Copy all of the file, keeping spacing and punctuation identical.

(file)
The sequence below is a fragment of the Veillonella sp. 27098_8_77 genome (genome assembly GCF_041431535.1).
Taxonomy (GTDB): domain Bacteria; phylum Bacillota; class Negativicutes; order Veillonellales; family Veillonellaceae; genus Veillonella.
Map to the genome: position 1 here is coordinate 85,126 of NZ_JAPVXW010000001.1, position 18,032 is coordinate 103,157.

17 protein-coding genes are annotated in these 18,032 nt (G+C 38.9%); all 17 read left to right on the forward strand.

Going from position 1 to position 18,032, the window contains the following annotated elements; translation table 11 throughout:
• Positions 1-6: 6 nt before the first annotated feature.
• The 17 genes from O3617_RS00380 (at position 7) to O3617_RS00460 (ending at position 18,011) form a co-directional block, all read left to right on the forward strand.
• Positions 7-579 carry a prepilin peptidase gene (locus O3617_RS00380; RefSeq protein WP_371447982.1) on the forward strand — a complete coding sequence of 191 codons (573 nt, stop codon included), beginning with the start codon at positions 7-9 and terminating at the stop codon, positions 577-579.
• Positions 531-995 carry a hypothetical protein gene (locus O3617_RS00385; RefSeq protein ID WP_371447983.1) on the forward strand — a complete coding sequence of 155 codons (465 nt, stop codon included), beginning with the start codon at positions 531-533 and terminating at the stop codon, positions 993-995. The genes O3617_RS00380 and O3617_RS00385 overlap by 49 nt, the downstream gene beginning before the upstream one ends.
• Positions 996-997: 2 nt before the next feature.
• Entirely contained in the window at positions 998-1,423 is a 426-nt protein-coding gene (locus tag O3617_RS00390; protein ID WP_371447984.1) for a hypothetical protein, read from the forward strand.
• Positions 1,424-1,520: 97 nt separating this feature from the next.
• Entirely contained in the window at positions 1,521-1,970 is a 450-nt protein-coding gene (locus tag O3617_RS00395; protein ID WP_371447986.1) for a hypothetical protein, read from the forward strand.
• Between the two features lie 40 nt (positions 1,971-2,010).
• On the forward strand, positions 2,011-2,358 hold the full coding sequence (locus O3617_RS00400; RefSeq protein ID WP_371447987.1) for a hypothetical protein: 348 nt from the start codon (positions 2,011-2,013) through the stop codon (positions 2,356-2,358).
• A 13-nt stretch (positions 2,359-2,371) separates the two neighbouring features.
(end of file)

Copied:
The sequence below is a fragment of the Veillonella sp. 27098_8_77 genome (genome assembly GCF_041431535.1).
Taxonomy (GTDB): domain Bacteria; phylum Bacillota; class Negativicutes; order Veillonellales; family Veillonellaceae; genus Veillonella.
Map to the genome: position 1 here is coordinate 85,126 of NZ_JAPVXW010000001.1, position 18,032 is coordinate 103,157.

17 protein-coding genes are annotated in these 18,032 nt (G+C 38.9%); all 17 read left to right on the forward strand.

Going from position 1 to position 18,032, the window contains the following annotated elements; translation table 11 throughout:
• Positions 1-6: 6 nt before the first annotated feature.
• The 17 genes from O3617_RS00380 (at position 7) to O3617_RS00460 (ending at position 18,011) form a co-directional block, all read left to right on the forward strand.
• Positions 7-579 carry a prepilin peptidase gene (locus O3617_RS00380; RefSeq protein WP_371447982.1) on the forward strand — a complete coding sequence of 191 codons (573 nt, stop codon included), beginning with the start codon at positions 7-9 and terminating at the stop codon, positions 577-579.
• Positions 531-995 carry a hypothetical protein gene (locus O3617_RS00385; RefSeq protein ID WP_371447983.1) on the forward strand — a complete coding sequence of 155 codons (465 nt, stop codon included), beginning with the start codon at positions 531-533 and terminating at the stop codon, positions 993-995. The genes O3617_RS00380 and O3617_RS00385 overlap by 49 nt, the downstream gene beginning before the upstream one ends.
• Positions 996-997: 2 nt before the next feature.
• Entirely contained in the window at positions 998-1,423 is a 426-nt protein-coding gene (locus tag O3617_RS00390; protein ID WP_371447984.1) for a hypothetical protein, read from the forward strand.
• Positions 1,424-1,520: 97 nt separating this feature from the next.
• Entirely contained in the window at positions 1,521-1,970 is a 450-nt protein-coding gene (locus tag O3617_RS00395; protein ID WP_371447986.1) for a hypothetical protein, read from the forward strand.
• Between the two features lie 40 nt (positions 1,971-2,010).
• On the forward strand, positions 2,011-2,358 hold the full coding sequence (locus O3617_RS00400; RefSeq protein ID WP_371447987.1) for a hypothetical protein: 348 nt from the start codon (positions 2,011-2,013) through the stop codon (positions 2,356-2,358).
• A 13-nt stretch (positions 2,359-2,371) separates the two neighbouring features.